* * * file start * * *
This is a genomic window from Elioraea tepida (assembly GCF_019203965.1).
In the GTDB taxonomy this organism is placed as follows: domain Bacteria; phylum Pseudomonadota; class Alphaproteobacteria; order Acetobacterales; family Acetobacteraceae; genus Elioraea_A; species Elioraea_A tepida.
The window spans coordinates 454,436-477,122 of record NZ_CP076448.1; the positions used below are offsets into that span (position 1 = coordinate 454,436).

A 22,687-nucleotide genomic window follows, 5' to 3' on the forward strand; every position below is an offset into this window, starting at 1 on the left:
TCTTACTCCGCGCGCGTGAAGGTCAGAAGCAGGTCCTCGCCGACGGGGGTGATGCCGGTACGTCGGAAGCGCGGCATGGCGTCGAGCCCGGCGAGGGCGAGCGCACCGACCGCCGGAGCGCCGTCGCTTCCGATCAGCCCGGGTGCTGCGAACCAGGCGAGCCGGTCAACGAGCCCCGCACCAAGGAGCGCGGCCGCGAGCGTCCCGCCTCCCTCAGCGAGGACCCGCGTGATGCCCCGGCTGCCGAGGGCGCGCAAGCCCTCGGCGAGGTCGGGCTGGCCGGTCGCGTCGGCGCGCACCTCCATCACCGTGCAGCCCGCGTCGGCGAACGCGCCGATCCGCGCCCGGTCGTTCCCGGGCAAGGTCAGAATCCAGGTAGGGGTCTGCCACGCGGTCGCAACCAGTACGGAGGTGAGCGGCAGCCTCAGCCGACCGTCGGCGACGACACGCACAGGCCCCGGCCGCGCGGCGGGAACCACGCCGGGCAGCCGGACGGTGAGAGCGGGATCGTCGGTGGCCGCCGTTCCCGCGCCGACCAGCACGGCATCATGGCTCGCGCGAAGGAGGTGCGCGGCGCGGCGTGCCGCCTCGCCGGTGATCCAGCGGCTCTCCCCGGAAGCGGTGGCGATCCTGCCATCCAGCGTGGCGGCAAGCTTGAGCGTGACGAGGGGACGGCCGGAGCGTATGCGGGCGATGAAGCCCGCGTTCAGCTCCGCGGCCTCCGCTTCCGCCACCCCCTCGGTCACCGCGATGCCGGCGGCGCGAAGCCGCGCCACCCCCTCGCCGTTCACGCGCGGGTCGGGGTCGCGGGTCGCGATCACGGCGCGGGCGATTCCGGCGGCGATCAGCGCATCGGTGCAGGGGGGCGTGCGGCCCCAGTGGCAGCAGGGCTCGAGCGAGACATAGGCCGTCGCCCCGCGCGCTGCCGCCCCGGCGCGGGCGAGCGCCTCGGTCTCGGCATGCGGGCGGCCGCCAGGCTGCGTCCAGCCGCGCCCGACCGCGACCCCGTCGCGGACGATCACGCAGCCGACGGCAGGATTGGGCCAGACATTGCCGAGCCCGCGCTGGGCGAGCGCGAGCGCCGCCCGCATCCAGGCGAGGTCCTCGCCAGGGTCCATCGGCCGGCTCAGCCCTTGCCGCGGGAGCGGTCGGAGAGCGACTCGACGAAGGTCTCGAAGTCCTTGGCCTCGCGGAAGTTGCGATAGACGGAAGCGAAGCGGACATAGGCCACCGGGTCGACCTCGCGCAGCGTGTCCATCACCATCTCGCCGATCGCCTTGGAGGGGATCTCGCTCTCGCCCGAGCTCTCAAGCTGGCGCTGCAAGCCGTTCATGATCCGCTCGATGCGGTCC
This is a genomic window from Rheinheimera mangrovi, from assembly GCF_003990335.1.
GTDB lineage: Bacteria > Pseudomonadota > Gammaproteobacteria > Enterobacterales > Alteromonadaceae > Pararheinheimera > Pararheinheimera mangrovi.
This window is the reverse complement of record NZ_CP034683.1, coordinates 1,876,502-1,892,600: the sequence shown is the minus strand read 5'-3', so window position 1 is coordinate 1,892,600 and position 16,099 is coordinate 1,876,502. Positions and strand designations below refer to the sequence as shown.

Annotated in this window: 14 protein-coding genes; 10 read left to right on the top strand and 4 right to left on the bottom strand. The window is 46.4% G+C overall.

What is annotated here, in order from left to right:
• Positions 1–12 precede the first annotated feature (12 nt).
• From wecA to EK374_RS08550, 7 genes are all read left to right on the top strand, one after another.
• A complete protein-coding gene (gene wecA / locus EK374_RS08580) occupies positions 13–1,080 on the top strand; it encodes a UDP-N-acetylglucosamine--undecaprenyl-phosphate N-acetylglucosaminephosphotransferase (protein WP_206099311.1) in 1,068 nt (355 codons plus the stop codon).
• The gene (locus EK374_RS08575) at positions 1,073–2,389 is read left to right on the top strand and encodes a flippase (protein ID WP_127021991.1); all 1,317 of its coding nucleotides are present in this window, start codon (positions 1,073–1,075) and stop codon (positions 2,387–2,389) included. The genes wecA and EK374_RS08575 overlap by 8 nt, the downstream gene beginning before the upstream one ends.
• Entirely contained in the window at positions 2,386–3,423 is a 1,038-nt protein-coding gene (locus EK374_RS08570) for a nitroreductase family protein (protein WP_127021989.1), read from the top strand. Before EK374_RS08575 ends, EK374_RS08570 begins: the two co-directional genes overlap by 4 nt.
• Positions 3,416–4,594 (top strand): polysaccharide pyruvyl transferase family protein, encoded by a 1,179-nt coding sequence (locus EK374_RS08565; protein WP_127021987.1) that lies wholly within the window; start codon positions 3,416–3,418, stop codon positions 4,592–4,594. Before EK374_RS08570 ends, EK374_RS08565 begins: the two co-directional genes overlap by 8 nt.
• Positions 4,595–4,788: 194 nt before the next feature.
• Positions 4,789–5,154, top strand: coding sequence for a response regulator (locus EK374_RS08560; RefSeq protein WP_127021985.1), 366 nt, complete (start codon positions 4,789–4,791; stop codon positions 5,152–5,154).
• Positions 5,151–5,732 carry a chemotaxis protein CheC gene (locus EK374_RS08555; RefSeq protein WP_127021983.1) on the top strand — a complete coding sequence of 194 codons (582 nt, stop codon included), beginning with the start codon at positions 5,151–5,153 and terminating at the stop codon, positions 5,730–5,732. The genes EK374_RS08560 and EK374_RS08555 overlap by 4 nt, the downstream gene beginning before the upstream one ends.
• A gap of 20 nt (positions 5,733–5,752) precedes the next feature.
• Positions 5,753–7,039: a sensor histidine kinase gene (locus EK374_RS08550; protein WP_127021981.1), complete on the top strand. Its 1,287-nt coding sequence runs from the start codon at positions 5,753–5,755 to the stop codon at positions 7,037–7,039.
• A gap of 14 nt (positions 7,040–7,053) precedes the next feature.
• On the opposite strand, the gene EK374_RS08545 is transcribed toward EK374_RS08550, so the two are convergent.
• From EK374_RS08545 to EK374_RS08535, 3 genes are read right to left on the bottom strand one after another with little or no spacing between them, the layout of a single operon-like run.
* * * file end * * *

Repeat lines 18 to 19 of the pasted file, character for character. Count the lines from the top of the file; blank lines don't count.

• Positions 4,789–5,154, top strand: coding sequence for a response regulator (locus EK374_RS08560; RefSeq protein WP_127021985.1), 366 nt, complete (start codon positions 4,789–4,791; stop codon positions 5,152–5,154).
• Positions 5,151–5,732 carry a chemotaxis protein CheC gene (locus EK374_RS08555; RefSeq protein WP_127021983.1) on the top strand — a complete coding sequence of 194 codons (582 nt, stop codon included), beginning with the start codon at positions 5,151–5,153 and terminating at the stop codon, positions 5,730–5,732. The genes EK374_RS08560 and EK374_RS08555 overlap by 4 nt, the downstream gene beginning before the upstream one ends.